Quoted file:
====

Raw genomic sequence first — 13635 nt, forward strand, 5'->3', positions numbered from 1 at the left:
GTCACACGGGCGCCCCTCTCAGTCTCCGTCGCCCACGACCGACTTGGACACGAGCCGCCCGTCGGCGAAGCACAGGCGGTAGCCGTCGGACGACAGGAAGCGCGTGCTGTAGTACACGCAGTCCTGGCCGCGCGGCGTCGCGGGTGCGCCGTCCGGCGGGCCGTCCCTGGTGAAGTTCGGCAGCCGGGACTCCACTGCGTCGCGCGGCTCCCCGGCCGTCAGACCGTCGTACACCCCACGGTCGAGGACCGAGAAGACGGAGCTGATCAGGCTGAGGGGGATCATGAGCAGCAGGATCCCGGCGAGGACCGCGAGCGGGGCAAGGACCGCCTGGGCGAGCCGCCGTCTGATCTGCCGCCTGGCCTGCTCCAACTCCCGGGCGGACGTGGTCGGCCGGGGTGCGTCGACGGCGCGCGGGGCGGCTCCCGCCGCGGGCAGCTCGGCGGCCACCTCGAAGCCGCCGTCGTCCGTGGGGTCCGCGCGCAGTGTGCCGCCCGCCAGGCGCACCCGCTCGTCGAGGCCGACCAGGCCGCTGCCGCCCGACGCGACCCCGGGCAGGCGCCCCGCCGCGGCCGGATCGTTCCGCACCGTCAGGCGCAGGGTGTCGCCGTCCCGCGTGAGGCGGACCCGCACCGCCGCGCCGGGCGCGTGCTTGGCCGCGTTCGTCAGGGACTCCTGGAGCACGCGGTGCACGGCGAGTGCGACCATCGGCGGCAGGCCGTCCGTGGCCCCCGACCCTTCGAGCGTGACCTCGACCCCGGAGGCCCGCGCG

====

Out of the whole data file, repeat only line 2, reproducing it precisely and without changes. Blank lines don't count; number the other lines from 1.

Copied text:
GTCACACGGGCGCCCCTCTCAGTCTCCGTCGCCCACGACCGACTTGGACACGAGCCGCCCGTCGGCGAAGCACAGGCGGTAGCCGTCGGACGACAGGAAGCGCGTGCTGTAGTACACGCAGTCCTGGCCGCGCGGCGTCGCGGGTGCGCCGTCCGGCGGGCCGTCCCTGGTGAAGTTCGGCAGCCGGGACTCCACTGCGTCGCGCGGCTCCCCGGCCGTCAGACCGTCGTACACCCCACGGTCGAGGACCGAGAAGACGGAGCTGATCAGGCTGAGGGGGATCATGAGCAGCAGGATCCCGGCGAGGACCGCGAGCGGGGCAAGGACCGCCTGGGCGAGCCGCCGTCTGATCTGCCGCCTGGCCTGCTCCAACTCCCGGGCGGACGTGGTCGGCCGGGGTGCGTCGACGGCGCGCGGGGCGGCTCCCGCCGCGGGCAGCTCGGCGGCCACCTCGAAGCCGCCGTCGTCCGTGGGGTCCGCGCGCAGTGTGCCGCCCGCCAGGCGCACCCGCTCGTCGAGGCCGACCAGGCCGCTGCCGCCCGACGCGACCCCGGGCAGGCGCCCCGCCGCGGCCGGATCGTTCCGCACCGTCAGGCGCAGGGTGTCGCCGTCCCGCGTGAGGCGGACCCGCACCGCCGCGCCGGGCGCGTGCTTGGCCGCGTTCGTCAGGGACTCCTGGAGCACGCGGTGCACGGCGAGTGCGACCATCGGCGGCAGGCCGTCCGTGGCCCCCGACCCTTCGAGCGTGACCTCGACCCCGGAGGCCCGCGCG